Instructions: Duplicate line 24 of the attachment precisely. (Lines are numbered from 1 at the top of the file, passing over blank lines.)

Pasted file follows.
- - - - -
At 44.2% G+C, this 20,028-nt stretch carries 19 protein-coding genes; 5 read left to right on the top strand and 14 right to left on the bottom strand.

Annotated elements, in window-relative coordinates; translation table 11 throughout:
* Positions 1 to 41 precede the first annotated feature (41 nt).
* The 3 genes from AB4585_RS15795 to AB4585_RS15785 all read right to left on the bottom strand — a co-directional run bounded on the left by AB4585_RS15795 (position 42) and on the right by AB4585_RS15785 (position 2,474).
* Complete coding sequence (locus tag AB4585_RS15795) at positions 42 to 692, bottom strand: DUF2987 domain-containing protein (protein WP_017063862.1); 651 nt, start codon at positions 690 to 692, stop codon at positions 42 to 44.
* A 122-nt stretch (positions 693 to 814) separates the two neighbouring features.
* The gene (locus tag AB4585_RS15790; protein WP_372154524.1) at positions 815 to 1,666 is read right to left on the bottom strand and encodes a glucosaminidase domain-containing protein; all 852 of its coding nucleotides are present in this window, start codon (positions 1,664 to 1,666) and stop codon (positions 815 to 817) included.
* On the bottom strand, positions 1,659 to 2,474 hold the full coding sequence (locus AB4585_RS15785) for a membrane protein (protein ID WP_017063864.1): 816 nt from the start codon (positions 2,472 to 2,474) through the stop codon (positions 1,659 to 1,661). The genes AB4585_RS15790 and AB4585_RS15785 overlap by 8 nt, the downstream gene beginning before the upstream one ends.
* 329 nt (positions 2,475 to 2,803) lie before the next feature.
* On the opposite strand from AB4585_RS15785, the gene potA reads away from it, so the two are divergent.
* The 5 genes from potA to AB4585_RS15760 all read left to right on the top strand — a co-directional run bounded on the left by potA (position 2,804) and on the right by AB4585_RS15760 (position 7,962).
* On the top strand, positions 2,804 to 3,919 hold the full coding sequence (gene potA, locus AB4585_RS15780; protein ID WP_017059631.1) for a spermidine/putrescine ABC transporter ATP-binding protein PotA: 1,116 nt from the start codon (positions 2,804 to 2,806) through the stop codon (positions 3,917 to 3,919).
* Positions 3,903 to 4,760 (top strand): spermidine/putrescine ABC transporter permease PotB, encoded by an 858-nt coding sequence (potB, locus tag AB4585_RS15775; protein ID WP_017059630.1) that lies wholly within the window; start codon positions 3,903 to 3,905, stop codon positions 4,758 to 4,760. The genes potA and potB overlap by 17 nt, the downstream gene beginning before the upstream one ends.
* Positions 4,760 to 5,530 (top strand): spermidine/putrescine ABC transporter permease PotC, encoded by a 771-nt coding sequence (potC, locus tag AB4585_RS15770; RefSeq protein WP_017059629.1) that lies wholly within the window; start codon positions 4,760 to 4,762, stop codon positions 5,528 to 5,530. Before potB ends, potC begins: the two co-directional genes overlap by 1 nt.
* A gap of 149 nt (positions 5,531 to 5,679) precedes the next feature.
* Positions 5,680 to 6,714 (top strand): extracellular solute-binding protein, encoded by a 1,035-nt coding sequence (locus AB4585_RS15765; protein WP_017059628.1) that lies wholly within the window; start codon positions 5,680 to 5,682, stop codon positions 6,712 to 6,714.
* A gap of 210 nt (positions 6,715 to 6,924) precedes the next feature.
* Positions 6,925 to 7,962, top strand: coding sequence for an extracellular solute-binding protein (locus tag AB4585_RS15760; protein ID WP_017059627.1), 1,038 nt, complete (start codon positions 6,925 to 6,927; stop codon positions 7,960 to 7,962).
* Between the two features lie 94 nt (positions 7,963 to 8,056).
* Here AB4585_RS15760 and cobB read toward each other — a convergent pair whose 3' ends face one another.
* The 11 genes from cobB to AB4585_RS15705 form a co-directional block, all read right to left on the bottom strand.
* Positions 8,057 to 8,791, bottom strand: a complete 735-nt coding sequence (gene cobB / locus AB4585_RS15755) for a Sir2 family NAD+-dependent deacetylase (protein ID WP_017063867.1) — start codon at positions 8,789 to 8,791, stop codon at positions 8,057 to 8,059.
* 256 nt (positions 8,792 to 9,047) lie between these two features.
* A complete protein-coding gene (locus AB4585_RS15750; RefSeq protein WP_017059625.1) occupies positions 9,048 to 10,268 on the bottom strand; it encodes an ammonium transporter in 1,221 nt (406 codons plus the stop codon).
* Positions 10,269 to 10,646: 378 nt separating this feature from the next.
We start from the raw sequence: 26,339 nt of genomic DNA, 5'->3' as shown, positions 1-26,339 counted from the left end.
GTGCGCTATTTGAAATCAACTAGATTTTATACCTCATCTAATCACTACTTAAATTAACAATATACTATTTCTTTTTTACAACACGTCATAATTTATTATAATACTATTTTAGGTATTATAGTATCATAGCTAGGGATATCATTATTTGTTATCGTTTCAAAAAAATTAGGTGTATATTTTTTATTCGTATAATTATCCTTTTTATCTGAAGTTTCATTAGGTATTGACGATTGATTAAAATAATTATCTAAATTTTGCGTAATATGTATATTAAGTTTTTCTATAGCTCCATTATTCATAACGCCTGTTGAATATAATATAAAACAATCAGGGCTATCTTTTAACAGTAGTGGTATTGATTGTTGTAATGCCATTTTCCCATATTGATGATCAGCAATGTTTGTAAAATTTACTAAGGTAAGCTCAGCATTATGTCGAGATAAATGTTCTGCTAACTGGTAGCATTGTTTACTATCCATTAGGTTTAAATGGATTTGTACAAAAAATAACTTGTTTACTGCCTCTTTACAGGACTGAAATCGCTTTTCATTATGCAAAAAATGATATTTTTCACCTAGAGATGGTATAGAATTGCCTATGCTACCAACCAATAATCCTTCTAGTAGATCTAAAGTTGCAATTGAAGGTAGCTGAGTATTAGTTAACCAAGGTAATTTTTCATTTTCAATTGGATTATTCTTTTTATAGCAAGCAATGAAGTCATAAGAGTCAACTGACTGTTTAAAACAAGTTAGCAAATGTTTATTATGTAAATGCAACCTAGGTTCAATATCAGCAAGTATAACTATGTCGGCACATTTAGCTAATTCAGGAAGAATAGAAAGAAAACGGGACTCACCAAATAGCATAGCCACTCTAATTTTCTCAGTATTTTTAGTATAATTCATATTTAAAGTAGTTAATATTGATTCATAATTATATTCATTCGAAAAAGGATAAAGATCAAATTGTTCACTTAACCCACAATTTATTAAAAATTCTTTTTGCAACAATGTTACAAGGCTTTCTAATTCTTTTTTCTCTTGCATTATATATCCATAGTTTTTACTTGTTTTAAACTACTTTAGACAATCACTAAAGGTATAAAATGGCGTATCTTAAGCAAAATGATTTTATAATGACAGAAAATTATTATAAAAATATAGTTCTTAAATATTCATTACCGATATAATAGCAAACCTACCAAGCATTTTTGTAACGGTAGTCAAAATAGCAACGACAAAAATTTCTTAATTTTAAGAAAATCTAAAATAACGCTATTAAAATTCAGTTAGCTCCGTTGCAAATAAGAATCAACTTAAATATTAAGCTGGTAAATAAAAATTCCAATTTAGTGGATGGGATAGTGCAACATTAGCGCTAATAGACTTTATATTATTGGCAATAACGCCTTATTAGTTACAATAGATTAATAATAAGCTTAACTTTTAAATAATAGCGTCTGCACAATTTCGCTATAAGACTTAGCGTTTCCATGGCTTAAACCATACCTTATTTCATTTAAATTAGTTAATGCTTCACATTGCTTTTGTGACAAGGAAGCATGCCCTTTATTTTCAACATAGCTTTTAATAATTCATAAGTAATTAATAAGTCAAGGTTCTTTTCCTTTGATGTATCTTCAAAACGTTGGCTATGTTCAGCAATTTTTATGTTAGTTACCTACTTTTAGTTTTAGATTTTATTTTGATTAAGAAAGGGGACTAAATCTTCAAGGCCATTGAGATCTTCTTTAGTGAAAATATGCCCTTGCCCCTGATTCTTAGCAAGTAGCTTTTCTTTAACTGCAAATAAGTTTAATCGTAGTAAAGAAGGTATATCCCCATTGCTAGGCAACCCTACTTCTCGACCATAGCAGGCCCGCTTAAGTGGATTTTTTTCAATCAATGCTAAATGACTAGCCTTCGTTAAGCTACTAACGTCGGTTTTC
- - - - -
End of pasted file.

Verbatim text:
* A complete protein-coding gene (locus AB4585_RS15750; RefSeq protein WP_017059625.1) occupies positions 9,048 to 10,268 on the bottom strand; it encodes an ammonium transporter in 1,221 nt (406 codons plus the stop codon).